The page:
By Arthur Caplan and Dorit Rubinstein Reiss
As Connecticut’s Senate prepares to vote tomorrow on whether to repeal Connecticut’s religious exemption from school immunization mandates, out-of-state anti-vaccine activists are mobilizing to threaten and intimidate legislators to vote against the bill.
The legislators should hold firm, and pass the bill the Governor says he will sign. They must not let aggressive attackers stop them from acting to make Connecticut’s children safer. Legislators should show the out-of-state anti-vaccine movement that intimidation doesn’t work here.
On April 20, 2021 the Connecticut House of Representatives voted to remove the religious exemption to its school immunization mandates. The bill was not perfect; for example, it would allow children in school from kindergarten on that already had exemptions to remain unvaccinated and unprotected. Still, it is an important step towards making Connecticut’s school safer.
Extensive evidence shows that stronger school mandates reduce not just the rates of vaccine exemptions in a state, but also the rates of diseases outbreaks. And the converse is also true: more exemptions mean more outbreak of preventable diseases. The last polio outbreak in the United States was in a Connecticut school, a Christian Science school whose children used religious exemptions. Children were left paralyzed.
School mandates without any non-medical exemptions stand on very strong constitutional grounds. In over a hundred years, no court, state or federal, has found them unconstitutional. That is because school mandates protect two important interests. They protect the rights of children to health, and they protect the community, by reducing harmful, preventable disease outbreaks.
Parents who seek non-medical exemptions are demanding the right to not protect their own children from disease, as well as the right to risk the health of their child’s classmates, those classmates’ families, and others who lack vaccine protection due to legitimate, medical reasons. That is not a very sympathetic demand.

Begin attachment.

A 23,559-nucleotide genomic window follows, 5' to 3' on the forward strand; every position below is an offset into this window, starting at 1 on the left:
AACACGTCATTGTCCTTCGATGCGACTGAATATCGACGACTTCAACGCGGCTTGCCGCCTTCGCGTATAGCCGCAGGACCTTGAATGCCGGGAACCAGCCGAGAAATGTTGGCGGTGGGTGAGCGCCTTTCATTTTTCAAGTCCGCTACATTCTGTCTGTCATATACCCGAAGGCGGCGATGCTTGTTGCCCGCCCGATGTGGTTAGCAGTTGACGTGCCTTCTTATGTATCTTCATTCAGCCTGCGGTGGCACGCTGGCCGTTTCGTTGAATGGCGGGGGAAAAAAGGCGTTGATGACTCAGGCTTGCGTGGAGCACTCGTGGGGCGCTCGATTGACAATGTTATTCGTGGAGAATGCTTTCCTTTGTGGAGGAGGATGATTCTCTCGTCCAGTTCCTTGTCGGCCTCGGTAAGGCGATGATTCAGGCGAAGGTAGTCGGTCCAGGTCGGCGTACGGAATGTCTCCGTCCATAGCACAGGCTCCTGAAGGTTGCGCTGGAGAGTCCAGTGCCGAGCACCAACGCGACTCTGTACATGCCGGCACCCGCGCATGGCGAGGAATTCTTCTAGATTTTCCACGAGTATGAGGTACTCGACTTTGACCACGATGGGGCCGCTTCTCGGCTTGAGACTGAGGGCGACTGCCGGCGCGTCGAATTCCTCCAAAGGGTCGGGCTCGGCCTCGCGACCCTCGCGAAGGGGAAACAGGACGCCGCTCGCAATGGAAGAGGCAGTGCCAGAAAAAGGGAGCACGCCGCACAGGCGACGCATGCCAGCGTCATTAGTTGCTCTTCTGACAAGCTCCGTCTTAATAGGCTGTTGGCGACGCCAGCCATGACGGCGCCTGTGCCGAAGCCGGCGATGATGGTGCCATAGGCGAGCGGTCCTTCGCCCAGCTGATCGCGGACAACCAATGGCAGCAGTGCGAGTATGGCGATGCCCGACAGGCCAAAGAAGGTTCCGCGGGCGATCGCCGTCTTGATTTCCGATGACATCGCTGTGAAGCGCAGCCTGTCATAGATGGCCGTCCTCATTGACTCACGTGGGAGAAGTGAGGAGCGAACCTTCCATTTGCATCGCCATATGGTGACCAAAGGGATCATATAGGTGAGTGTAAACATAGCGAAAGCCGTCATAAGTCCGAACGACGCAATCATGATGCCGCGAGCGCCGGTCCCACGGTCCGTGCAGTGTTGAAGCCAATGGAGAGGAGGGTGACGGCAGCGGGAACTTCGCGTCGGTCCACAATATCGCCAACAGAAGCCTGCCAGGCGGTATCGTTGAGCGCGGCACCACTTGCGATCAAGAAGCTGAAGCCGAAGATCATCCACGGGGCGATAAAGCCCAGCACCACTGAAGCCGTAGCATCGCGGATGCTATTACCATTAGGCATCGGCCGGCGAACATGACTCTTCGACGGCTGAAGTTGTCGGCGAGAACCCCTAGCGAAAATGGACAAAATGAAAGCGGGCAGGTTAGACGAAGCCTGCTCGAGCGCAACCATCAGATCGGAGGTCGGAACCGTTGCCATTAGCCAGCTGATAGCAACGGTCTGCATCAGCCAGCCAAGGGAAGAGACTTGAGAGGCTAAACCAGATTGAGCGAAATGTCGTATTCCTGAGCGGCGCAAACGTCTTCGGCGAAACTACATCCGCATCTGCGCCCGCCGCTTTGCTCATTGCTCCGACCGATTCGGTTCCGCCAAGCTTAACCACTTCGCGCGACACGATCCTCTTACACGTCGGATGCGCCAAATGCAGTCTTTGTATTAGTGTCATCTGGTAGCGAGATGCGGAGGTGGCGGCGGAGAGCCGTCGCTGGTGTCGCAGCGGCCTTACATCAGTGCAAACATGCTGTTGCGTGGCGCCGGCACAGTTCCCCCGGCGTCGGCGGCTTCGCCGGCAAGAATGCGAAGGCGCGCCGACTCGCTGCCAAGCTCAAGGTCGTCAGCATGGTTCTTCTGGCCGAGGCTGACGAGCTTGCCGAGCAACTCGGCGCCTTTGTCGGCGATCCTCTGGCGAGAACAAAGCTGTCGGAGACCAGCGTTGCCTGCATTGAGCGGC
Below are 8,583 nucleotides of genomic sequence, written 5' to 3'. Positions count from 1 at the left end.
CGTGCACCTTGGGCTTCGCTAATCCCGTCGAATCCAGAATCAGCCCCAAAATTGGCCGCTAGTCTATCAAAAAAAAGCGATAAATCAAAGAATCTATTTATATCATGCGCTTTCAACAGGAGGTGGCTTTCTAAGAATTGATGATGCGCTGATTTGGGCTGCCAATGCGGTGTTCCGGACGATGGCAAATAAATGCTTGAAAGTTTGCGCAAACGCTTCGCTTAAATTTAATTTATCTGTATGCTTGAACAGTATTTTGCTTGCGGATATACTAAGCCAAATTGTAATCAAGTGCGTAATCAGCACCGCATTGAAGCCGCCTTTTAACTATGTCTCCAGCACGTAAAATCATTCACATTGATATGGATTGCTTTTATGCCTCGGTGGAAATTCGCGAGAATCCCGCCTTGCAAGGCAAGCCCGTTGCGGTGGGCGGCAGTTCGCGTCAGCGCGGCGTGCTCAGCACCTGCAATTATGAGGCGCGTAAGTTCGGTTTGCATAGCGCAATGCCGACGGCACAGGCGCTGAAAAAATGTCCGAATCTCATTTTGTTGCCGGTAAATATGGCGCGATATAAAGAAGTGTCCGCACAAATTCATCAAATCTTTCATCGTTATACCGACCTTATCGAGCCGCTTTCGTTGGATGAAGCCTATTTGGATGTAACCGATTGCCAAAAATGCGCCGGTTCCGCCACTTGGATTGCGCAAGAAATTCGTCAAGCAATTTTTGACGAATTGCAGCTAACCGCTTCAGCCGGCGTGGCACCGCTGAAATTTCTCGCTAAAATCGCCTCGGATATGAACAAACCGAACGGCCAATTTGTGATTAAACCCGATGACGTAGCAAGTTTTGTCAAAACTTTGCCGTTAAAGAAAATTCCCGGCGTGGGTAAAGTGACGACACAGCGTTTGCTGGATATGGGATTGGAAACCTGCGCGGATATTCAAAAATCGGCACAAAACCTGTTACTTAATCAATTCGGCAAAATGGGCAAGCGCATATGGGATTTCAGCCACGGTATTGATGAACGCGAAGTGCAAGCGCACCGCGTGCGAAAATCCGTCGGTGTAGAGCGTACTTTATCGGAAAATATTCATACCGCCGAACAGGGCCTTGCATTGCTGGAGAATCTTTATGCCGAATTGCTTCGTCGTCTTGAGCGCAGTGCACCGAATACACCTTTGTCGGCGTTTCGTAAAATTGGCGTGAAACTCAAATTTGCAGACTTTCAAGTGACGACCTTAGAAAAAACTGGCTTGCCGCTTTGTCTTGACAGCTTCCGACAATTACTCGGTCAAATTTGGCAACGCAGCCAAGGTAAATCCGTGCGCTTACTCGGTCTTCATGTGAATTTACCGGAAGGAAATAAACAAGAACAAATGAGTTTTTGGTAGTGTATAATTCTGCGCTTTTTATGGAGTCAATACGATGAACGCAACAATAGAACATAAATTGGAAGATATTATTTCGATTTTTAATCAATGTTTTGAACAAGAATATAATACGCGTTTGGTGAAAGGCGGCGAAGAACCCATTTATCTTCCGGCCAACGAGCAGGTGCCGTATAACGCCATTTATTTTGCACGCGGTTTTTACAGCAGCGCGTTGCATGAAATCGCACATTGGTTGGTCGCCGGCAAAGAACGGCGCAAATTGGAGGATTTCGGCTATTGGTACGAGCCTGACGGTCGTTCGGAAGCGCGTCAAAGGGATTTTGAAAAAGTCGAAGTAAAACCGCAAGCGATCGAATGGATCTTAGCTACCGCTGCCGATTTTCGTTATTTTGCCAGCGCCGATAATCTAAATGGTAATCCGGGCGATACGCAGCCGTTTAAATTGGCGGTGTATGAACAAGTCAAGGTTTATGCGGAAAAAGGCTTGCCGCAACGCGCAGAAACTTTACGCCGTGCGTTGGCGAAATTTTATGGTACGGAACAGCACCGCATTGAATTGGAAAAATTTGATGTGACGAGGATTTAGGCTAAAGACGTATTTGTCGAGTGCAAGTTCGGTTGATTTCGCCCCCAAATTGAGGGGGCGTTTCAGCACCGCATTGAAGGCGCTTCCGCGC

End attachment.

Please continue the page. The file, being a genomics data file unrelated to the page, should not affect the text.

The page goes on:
In Connecticut, a substantial majority of residents believe in strong school mandates. Responding to these interests and their constituents’ preferences, Connecticut legislators are acting to remove the religious exemption and make schools safer.
Anti-vaccine activists have responded with aggressive efforts to prevent the bill passing, using every mobilization tactic they can. But understanding they do not have enough support in Connecticut, they mobilized nationally. When the Connecticut public health committee held a hearing to discuss the bill, offering the extraordinarily generous provision of twenty-four hours of oral hearing, anti-vaccine activists from all around the country registered – taking testimony slots from local residents.
Now, as they have in past years, anti-vaccine activists are trying to bring in large numbers of activists from out of state to create the impression that they have more power than they have – and to openly intimidate. For example, New York anti-vaccine activist Rita Palma, who has in the past taught people how to get a religious exemption in New York (for money), posted a call to action for people from her state to go over to Connecticut. The page “Hear This Well” posted their call to action, mentioning that anti-vaccine activists Del Bigtree (Texas), Joshua Coleman (California), and Robert F. Kennedy Jr. are coming to participate.
We can expect the crowd to be aggressive, loud, and, judging from previous behavior, prepared to verbally, personally attack opponents. We can also expect them to be unmasked, creating a risk of COVID-19 outbreaks.
Connecticut Legislators should not let an anti-science minority mob deter them from doing what a majority of Connecticut residents want: to protect Connecticut children and our community. They should show the anti-vaccine activists that intimidation by outsiders won’t work here. Science, public health, and ethics will.
Arthur Caplan, Director Medical Ethics NYU School of Medicine; resident, Ridgefield CT.
Dorit Reiss, Professor of Law, UC Hastings College of Law.